Control of bovine leukosis in dairy farms

Control of bovine leukosis in dairy farms

Nuria García

Bovine leukosis (BL) is a lifelong disease of dairy cattle caused by the bovine leukosis virus. Although most infections appear to be subclinical, a proportion of cows over 3 years old (30 – 50%) develop persistent lymphocytosis, and a smaller percentage (5%) develop malignant tumors (lymphosarcomas) in various internal organs. It has been reported this disease can reduce milk production (up to 1000 kg/lactation), cow fertility, and longevity due to premature death of cows. Moreover, it produces economic losses associated with condemnation of carcasses after slaughter.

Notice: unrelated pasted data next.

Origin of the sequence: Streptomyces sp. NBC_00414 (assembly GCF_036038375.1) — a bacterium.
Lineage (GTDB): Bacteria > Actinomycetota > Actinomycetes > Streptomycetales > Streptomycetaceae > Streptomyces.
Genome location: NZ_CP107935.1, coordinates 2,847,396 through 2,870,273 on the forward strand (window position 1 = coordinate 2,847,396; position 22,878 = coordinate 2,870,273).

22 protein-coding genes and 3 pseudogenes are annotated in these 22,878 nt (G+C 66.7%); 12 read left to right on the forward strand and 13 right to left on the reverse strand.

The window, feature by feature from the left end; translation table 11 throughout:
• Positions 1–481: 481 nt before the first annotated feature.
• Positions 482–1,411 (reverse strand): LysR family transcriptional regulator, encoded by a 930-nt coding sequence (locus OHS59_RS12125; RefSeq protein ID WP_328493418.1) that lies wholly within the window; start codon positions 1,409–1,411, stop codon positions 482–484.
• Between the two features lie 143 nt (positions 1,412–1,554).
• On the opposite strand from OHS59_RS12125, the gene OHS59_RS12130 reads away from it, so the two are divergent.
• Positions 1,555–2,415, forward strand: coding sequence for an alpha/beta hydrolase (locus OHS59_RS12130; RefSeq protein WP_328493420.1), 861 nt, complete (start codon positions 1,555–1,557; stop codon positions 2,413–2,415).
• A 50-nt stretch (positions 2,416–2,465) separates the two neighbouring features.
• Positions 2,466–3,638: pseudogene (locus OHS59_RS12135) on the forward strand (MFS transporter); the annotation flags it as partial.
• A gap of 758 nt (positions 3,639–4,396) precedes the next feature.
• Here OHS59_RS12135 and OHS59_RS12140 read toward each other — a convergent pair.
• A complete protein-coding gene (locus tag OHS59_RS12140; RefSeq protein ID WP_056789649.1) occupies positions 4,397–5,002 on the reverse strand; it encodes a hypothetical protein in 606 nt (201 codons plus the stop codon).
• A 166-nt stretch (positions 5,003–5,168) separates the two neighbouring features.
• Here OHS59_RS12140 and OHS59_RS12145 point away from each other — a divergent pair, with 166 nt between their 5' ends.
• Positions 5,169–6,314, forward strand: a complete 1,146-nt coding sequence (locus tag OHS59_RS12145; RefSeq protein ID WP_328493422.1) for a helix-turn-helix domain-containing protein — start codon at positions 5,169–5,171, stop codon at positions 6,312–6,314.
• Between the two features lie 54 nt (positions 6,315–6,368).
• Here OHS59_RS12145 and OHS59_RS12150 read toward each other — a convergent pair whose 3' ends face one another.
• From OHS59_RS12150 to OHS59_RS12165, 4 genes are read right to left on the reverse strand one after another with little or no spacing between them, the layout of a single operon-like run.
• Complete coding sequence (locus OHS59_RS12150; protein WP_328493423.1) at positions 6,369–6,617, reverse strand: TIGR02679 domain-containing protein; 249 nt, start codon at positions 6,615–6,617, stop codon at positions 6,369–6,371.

As a result of decades of systematic control and eradication programs, BL has been successfully controlled and eradicated from many countries (some countries in the European Union, Australia, New Zealand…); however, BL is common in North American dairy cattle. Recent surveys indicate that 89% of US dairy farms had cattle seropositive for BL. Similarly, in a 2015 study from Canada, 78% of 315 surveyed dairy herds from 7 provinces had antibodies to BL.

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